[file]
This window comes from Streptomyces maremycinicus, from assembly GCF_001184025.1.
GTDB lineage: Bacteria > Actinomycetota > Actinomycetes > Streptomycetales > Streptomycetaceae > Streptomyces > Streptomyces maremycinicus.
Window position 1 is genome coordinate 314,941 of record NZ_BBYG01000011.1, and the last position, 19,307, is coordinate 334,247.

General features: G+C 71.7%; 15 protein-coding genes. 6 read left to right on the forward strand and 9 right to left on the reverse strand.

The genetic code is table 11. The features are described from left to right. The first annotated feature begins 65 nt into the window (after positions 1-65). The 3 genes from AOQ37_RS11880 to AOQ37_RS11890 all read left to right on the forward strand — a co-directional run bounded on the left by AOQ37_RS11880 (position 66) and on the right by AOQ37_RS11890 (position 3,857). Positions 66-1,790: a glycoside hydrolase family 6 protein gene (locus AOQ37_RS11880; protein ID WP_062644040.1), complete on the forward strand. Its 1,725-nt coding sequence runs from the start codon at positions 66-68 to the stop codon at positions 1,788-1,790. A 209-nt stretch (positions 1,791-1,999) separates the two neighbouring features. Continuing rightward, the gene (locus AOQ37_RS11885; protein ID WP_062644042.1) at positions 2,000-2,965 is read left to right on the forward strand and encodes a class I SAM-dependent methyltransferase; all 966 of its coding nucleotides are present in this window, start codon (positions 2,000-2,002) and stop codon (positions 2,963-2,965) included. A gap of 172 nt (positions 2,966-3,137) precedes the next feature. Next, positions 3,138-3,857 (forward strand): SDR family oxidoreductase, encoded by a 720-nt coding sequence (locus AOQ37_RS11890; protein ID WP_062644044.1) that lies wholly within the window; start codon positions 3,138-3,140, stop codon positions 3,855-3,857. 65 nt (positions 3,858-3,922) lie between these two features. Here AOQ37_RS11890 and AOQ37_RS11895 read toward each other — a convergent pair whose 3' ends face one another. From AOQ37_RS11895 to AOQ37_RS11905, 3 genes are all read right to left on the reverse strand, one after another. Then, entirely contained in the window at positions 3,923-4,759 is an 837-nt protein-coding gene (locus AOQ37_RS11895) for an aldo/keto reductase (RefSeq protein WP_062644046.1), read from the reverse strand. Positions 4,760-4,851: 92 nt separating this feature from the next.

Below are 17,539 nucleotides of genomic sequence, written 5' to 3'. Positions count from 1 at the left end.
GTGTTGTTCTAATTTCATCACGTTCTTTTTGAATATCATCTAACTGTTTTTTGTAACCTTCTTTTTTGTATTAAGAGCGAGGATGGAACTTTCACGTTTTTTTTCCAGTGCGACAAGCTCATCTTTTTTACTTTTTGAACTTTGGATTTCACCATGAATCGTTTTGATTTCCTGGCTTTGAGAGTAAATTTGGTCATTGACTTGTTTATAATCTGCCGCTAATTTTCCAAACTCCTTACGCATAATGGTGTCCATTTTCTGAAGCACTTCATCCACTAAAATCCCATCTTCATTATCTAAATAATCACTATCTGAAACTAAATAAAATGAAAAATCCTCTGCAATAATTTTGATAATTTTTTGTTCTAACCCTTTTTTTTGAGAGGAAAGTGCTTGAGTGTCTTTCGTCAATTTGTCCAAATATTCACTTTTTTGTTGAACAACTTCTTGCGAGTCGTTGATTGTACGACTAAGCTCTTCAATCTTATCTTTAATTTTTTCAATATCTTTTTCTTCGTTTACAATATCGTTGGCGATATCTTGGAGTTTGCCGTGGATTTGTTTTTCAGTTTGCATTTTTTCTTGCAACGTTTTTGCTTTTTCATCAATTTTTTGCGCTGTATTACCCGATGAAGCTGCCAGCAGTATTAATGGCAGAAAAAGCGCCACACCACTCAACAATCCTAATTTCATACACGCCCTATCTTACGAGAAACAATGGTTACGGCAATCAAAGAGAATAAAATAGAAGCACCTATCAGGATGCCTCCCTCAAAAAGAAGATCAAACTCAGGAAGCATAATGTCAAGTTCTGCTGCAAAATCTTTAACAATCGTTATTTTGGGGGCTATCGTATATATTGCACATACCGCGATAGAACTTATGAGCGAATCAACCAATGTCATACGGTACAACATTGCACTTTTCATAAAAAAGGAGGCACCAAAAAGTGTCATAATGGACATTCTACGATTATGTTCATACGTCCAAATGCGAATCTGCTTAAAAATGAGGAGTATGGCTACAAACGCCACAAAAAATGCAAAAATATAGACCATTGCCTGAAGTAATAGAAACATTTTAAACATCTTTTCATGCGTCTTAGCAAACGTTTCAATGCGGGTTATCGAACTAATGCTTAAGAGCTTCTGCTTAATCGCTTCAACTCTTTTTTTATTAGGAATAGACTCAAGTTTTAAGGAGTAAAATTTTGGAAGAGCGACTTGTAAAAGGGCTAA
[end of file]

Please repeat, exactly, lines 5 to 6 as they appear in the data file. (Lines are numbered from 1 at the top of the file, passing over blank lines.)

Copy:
The genetic code is table 11. The features are described from left to right. The first annotated feature begins 65 nt into the window (after positions 1-65). The 3 genes from AOQ37_RS11880 to AOQ37_RS11890 all read left to right on the forward strand — a co-directional run bounded on the left by AOQ37_RS11880 (position 66) and on the right by AOQ37_RS11890 (position 3,857). Positions 66-1,790: a glycoside hydrolase family 6 protein gene (locus AOQ37_RS11880; protein ID WP_062644040.1), complete on the forward strand. Its 1,725-nt coding sequence runs from the start codon at positions 66-68 to the stop codon at positions 1,788-1,790. A 209-nt stretch (positions 1,791-1,999) separates the two neighbouring features. Continuing rightward, the gene (locus AOQ37_RS11885; protein ID WP_062644042.1) at positions 2,000-2,965 is read left to right on the forward strand and encodes a class I SAM-dependent methyltransferase; all 966 of its coding nucleotides are present in this window, start codon (positions 2,000-2,002) and stop codon (positions 2,963-2,965) included. A gap of 172 nt (positions 2,966-3,137) precedes the next feature. Next, positions 3,138-3,857 (forward strand): SDR family oxidoreductase, encoded by a 720-nt coding sequence (locus AOQ37_RS11890; protein ID WP_062644044.1) that lies wholly within the window; start codon positions 3,138-3,140, stop codon positions 3,855-3,857. 65 nt (positions 3,858-3,922) lie between these two features. Here AOQ37_RS11890 and AOQ37_RS11895 read toward each other — a convergent pair whose 3' ends face one another. From AOQ37_RS11895 to AOQ37_RS11905, 3 genes are all read right to left on the reverse strand, one after another. Then, entirely contained in the window at positions 3,923-4,759 is an 837-nt protein-coding gene (locus AOQ37_RS11895) for an aldo/keto reductase (RefSeq protein WP_062644046.1), read from the reverse strand. Positions 4,760-4,851: 92 nt separating this feature from the next.

Below are 17,539 nucleotides of genomic sequence, written 5' to 3'. Positions count from 1 at the left end.